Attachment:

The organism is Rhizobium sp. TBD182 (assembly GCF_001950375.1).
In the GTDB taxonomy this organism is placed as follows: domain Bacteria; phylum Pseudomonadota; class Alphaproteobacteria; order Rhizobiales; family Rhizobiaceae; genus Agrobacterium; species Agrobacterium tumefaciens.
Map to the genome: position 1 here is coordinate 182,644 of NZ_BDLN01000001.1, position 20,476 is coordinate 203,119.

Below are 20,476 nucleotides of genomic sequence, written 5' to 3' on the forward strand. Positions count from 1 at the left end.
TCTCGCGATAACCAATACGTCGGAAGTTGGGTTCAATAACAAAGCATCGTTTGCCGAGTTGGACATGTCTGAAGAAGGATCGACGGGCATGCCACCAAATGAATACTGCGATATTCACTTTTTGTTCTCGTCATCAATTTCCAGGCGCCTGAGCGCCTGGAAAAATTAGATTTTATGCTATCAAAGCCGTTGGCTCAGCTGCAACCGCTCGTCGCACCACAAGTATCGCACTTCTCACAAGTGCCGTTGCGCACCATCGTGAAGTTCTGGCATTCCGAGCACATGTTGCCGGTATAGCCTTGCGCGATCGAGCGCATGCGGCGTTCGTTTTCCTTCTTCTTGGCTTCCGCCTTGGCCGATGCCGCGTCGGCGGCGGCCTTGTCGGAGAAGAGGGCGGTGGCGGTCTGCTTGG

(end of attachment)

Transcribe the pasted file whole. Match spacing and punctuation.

The organism is Rhizobium sp. TBD182 (assembly GCF_001950375.1).
In the GTDB taxonomy this organism is placed as follows: domain Bacteria; phylum Pseudomonadota; class Alphaproteobacteria; order Rhizobiales; family Rhizobiaceae; genus Agrobacterium; species Agrobacterium tumefaciens.
Map to the genome: position 1 here is coordinate 182,644 of NZ_BDLN01000001.1, position 20,476 is coordinate 203,119.

Below are 20,476 nucleotides of genomic sequence, written 5' to 3' on the forward strand. Positions count from 1 at the left end.
TCTCGCGATAACCAATACGTCGGAAGTTGGGTTCAATAACAAAGCATCGTTTGCCGAGTTGGACATGTCTGAAGAAGGATCGACGGGCATGCCACCAAATGAATACTGCGATATTCACTTTTTGTTCTCGTCATCAATTTCCAGGCGCCTGAGCGCCTGGAAAAATTAGATTTTATGCTATCAAAGCCGTTGGCTCAGCTGCAACCGCTCGTCGCACCACAAGTATCGCACTTCTCACAAGTGCCGTTGCGCACCATCGTGAAGTTCTGGCATTCCGAGCACATGTTGCCGGTATAGCCTTGCGCGATCGAGCGCATGCGGCGTTCGTTTTCCTTCTTCTTGGCTTCCGCCTTGGCCGATGCCGCGTCGGCGGCGGCCTTGTCGGAGAAGAGGGCGGTGGCGGTCTGCTTGG